Much of the U.S. artificial intelligence (AI) discussion revolves around futuristic dreams of both utopia and dystopia. From extreme to extreme, the promises range from solutions to global climate change to a “robot apocalypse.”
However, it bears remembering that AI is also becoming a real-world economic fact with major implications for national and regional economic development as the U.S. crawls out of the COVID-19 pandemic.
Based on advanced uses of statistics, algorithms, and fast computer processing, AI has become a focal point of U.S. innovation debates. Even more, AI is increasingly viewed as the next great “general purpose technology”—one that has the power to boost the productivity of sector after sector of the economy.
All of which is why state and city leaders are increasingly assessing AI for its potential to spur economic growth. Such leaders are analyzing where their regions stand and what they need to do to ensure their locations are not left behind.
In response to such questions, this analysis examines the extent, location, and concentration of AI technology creation and business activity in U.S. metropolitan areas.
Employing seven basic measures of AI capacity, the report benchmarks regions on the basis of their core AI assets and capabilities as they relate to two basic dimensions: AI research and AI commercialization. In doing so, the assessment categorizes metro areas into five tiers of regional AI involvement and extracts four main findings reflecting that involvement. Overall, the report finds that:
The U.S. AI industry is growing fast but is still emergent and relatively limited in scope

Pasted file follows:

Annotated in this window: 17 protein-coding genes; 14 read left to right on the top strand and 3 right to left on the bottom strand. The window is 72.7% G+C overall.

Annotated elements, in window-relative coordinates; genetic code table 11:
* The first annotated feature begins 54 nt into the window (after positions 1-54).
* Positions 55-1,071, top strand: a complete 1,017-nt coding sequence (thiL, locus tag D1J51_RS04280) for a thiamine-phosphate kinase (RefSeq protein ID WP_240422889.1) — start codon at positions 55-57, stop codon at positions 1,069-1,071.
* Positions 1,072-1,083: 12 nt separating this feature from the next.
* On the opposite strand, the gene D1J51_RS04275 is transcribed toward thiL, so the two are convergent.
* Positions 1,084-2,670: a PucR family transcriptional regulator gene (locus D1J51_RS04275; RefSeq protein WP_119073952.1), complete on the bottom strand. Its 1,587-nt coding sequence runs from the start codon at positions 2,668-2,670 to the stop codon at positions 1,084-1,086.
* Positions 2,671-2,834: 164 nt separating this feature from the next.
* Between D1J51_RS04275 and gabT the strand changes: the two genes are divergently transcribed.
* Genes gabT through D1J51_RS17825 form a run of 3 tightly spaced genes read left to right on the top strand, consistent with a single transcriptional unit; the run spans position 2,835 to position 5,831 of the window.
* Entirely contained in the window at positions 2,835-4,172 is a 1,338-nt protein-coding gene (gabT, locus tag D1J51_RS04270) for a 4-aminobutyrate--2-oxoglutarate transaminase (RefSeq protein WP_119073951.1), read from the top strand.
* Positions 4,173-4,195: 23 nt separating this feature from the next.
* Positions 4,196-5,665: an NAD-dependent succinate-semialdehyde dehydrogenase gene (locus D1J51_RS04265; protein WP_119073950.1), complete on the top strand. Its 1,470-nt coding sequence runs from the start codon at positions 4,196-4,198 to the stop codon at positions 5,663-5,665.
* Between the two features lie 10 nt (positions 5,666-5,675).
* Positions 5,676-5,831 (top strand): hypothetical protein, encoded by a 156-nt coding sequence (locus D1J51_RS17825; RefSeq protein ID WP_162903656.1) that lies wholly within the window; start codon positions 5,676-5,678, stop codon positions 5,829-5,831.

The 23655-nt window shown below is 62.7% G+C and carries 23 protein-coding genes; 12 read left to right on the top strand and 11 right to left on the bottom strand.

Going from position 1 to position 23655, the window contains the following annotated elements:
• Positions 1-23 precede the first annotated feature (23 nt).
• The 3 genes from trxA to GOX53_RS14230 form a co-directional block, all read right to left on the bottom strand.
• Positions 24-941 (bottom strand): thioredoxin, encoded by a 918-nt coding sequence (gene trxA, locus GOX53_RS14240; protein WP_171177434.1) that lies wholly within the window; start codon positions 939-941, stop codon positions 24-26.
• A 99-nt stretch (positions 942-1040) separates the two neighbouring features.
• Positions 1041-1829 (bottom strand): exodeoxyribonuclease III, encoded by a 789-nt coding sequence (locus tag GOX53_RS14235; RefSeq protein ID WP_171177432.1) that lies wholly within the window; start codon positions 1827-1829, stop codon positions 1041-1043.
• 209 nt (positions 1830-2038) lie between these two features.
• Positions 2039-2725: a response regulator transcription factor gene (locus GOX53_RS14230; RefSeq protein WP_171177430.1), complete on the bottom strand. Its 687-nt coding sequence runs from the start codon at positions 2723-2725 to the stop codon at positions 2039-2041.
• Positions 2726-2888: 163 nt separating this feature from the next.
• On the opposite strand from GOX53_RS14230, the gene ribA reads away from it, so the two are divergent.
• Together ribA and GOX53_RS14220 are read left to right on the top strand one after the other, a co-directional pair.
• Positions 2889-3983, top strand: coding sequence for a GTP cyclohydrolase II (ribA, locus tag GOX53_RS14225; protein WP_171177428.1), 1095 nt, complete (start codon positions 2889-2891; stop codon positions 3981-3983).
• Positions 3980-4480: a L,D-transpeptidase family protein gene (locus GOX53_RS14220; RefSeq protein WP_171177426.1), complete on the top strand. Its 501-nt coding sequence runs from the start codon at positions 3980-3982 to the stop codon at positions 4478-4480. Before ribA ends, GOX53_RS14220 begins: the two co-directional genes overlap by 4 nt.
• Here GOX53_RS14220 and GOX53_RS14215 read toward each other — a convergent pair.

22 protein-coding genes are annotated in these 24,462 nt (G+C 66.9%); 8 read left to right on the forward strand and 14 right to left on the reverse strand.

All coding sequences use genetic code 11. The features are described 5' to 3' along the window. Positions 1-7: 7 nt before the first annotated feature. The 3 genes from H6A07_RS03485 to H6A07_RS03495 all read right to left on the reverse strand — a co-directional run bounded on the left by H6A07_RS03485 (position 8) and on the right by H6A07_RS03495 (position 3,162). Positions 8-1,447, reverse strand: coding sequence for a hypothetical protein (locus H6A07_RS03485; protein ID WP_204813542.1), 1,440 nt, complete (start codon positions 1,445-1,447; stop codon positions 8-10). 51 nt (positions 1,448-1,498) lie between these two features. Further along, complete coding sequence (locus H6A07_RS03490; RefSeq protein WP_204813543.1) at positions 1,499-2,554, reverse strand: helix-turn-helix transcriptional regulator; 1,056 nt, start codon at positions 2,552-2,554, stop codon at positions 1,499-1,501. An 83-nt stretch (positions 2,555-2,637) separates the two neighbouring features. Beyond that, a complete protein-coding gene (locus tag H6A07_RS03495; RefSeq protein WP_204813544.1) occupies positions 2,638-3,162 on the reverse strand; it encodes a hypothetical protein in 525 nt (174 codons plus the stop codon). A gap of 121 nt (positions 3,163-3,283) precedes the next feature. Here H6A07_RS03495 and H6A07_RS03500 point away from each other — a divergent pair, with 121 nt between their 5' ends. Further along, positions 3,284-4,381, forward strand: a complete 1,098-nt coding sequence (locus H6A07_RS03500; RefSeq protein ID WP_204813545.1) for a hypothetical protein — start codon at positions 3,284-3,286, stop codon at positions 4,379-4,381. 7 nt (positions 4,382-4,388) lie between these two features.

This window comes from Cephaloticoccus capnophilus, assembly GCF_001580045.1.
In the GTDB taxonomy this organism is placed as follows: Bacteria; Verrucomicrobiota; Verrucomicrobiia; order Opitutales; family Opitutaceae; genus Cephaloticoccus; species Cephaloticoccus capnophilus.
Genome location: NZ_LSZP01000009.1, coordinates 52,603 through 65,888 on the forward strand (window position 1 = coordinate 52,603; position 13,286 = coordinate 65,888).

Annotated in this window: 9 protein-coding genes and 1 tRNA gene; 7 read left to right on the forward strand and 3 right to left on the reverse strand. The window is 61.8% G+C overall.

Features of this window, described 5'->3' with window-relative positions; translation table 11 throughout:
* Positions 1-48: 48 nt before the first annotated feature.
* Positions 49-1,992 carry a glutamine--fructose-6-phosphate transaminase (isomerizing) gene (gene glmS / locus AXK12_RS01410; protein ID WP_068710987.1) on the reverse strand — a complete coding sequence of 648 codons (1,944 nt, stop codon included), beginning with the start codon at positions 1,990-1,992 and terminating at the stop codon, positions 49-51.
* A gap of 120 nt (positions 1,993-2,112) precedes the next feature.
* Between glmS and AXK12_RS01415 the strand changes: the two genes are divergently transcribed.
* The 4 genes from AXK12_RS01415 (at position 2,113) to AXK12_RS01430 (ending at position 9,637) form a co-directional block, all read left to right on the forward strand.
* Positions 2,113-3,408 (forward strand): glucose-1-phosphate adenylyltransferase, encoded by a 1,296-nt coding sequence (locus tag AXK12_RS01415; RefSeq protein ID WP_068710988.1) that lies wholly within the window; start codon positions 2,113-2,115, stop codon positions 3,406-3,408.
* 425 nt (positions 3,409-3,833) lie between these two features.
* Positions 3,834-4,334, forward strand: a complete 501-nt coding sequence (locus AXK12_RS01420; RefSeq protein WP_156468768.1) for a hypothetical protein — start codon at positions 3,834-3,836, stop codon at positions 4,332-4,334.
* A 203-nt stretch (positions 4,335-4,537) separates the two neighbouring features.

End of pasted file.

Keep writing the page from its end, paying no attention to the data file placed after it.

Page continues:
The AI industry is expanding rapidly, with AI-related projects accounting for a substantially larger share of federal research and development expenditures at U.S. colleges and universities. Similarly, newly founded firms that provide AI solutions as a share of all tech startups expanded to more than 5%, from less than 1% a decade ago.
AI R&D and new firms are rising as shares of the U.S. total
Share of AI-related projects in federal R&D expenditures at U.S. colleges and universities, and firms providing AI solutions as share of all tech companies
Source: Brookings analysis of data from Crunchbase and Burning Glass data available via StanfordHAI 2021 AI Index
With that said, the emerging demand for AI workers is still a tiny fraction of the U.S. labor market, with AI job postings accounting for less than 1% of all job postings.
AI activity in the U.S. is highly concentrated in a short list of ‘superstar’ aggregations and early adopter hubs, often arrayed along the coasts
Brookings’s cluster analysis identifies five types of urban AI presence across the metropolitan map. These categories are: the San Francisco Bay Area “superstar” region; 13 “early adopter” metro areas; 21 federal research centers; 87 “potential adoption centers”; and scores of other metro areas with little or no AI activity.
The nation’s emerging AI geography is highly concentrated, with the Bay Area and the 13 early adopters comprising over half of the nation’s current AI activities in federal contracts, conference papers, patents, job postings, job profiles, and startups.
The Bay Area and 13 early adopter metro areas dominate the nation’s emerging AI economy
Share of job postings with AI skills by five types of AI metro clusters
Source: Brookings analysis of Stanford HAI, Crunchbase, STAR METRICS, USPTO, and Emsi data
Each of the five identified city types exhibits distinctive patterns of AI capacity and activity. At present, the Bay Area displays all-around preeminence on five of seven indicators.
Five configurations of metro area AI activity can be discerned